Analysis of Communication skills Effective communication is particularly vital in politics and policy. There is a story once told of a high-school student who asked a politician what she needed to study to become a politician and the politician responded by telling him that all she needed is to study and understand English. Politics of making a significant contribution to the lives of people succeeds only if an individual makes himself/herself understood. The two most significant communications skills in politics and policy are the ability to speak clearly and ability to persuade (Mason et al. , 2011).
In almost all instances, an audience is least interested in listening to a speech that is read than delivered in a manner that is clear and a spur-of-the-moment. It is essential for an individual to have well thought out words and speak clearly (Nannini, 2009). Slurring words and letting words fade would make it difficult for the audience to hear the priority issues on child obesity. Speaking clearly would show the congressmen that an individual is confident with what he or she is talking about and would believe what he or she has to say.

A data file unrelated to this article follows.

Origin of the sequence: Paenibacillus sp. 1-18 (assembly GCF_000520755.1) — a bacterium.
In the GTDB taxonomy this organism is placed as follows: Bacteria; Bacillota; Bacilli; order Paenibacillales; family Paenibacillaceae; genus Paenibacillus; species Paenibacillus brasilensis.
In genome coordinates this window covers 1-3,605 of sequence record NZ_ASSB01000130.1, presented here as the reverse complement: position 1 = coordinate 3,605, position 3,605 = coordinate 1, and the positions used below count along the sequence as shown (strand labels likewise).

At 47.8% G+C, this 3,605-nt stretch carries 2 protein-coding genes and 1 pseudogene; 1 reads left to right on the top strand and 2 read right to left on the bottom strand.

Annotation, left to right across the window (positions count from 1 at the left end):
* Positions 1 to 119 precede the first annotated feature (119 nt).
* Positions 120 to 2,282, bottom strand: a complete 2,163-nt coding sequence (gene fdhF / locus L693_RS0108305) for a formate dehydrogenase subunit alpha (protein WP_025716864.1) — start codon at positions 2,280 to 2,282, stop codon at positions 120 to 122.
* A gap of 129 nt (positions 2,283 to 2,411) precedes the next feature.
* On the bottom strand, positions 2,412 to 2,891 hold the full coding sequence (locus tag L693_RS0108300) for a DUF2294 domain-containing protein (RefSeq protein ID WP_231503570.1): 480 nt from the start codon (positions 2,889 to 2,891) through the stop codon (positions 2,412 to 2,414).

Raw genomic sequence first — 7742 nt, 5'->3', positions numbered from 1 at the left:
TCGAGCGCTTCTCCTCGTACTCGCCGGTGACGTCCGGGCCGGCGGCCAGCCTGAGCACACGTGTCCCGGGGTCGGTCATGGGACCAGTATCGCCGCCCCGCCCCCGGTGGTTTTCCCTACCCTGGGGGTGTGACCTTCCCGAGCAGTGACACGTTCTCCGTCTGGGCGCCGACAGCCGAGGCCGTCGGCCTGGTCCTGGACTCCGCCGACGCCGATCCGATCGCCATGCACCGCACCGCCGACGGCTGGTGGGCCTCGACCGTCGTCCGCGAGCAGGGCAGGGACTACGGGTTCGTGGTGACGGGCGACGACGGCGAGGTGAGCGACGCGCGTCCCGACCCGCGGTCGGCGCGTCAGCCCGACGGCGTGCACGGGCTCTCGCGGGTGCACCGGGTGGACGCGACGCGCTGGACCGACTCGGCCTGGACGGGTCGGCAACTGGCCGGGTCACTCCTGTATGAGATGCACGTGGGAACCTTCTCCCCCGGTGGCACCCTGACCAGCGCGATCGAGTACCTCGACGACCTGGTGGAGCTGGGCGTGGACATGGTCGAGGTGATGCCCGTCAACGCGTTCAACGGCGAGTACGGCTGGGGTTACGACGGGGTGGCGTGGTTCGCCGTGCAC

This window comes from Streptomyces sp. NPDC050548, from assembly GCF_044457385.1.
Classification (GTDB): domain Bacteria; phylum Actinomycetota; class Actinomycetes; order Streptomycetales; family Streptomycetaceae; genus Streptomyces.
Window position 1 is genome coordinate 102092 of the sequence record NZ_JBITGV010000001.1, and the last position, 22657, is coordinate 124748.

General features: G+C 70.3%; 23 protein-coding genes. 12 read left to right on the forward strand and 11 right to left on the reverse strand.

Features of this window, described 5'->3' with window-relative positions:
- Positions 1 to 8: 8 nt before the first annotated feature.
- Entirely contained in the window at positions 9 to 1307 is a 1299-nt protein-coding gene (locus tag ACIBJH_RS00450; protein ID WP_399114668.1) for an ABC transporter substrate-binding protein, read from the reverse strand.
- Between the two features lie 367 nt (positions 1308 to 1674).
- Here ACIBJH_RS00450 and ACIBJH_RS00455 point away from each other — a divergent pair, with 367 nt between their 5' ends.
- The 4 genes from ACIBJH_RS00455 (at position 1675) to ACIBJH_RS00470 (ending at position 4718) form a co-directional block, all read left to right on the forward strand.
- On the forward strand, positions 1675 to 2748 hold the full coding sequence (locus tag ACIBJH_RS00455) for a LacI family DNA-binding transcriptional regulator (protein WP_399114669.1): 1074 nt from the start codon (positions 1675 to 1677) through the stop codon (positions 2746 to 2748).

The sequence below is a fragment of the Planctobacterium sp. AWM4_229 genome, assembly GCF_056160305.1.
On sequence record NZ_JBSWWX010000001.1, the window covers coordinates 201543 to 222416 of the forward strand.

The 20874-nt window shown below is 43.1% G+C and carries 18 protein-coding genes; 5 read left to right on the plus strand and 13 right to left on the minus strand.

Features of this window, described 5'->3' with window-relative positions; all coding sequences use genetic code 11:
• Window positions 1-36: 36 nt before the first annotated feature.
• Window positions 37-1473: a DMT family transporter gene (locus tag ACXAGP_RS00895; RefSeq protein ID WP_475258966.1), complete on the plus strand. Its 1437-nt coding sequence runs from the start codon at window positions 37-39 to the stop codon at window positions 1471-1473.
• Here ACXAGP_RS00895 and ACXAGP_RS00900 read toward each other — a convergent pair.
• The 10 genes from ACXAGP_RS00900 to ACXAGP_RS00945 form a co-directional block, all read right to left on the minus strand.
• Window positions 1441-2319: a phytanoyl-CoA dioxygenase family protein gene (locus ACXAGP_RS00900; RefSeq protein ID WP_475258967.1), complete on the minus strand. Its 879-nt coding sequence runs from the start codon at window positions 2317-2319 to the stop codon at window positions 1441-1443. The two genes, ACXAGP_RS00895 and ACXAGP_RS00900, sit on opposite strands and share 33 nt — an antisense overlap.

The ability to persuade forms part of communication skills that are essential in politics and policy. The ability to persuade is possibly the most significant aspect of an effective communication (Nannini, 2009). When talking to Congressmen, it would not be worth the time to command them to implement the priority issues in childhood obesity. By engaging the congressmen in the speech or communication, creates personal relationships and it is easy to persuade them on the issues that one has to present.
Notably, it is essential to apprehend that the secret to policy and politics is effective communication, not just notching a few rhetorical points. ReferencesMason, D. J., Leavitt, J. K., & Chaffee, M. W. (Eds. ) (2011). Policy & politics in nursing and healthcare (6th ed. ). St. Louis, MO: Saunders Elsevier. Nannini, A. (2009). The health policy pathfinder: An innovative strategy to explore interest group politics. Journal of Nursing Education, 48(10), 588–591. doi: 10.3928/0148483420090828-03.